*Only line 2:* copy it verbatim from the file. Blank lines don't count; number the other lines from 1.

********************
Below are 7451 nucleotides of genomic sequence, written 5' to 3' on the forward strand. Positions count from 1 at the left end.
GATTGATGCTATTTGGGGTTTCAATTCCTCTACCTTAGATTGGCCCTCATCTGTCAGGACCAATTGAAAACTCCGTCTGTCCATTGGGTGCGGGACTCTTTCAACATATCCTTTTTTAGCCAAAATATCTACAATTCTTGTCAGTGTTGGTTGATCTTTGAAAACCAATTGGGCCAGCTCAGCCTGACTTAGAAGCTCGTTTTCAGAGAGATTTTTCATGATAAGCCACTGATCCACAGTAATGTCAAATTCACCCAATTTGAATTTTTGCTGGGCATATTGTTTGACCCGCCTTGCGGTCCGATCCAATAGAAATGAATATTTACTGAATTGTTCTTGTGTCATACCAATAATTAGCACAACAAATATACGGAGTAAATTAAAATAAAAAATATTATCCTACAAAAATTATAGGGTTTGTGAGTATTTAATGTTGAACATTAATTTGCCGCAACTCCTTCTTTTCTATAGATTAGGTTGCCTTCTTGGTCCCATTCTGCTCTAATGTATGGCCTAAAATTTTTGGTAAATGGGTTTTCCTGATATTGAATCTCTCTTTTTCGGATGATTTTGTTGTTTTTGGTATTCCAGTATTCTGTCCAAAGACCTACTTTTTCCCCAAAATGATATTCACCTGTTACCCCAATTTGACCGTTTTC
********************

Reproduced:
GATTGATGCTATTTGGGGTTTCAATTCCTCTACCTTAGATTGGCCCTCATCTGTCAGGACCAATTGAAAACTCCGTCTGTCCATTGGGTGCGGGACTCTTTCAACATATCCTTTTTTAGCCAAAATATCTACAATTCTTGTCAGTGTTGGTTGATCTTTGAAAACCAATTGGGCCAGCTCAGCCTGACTTAGAAGCTCGTTTTCAGAGAGATTTTTCATGATAAGCCACTGATCCACAGTAATGTCAAATTCACCCAATTTGAATTTTTGCTGGGCATATTGTTTGACCCGCCTTGCGGTCCGATCCAATAGAAATGAATATTTACTGAATTGTTCTTGTGTCATACCAATAATTAGCACAACAAATATACGGAGTAAATTAAAATAAAAAATATTATCCTACAAAAATTATAGGGTTTGTGAGTATTTAATGTTGAACATTAATTTGCCGCAACTCCTTCTTTTCTATAGATTAGGTTGCCTTCTTGGTCCCATTCTGCTCTAATGTATGGCCTAAAATTTTTGGTAAATGGGTTTTCCTGATATTGAATCTCTCTTTTTCGGATGATTTTGTTGTTTTTGGTATTCCAGTATTCTGTCCAAAGACCTACTTTTTCCCCAAAATGATATTCACCTGTTACCCCAATTTGACCGTTTTC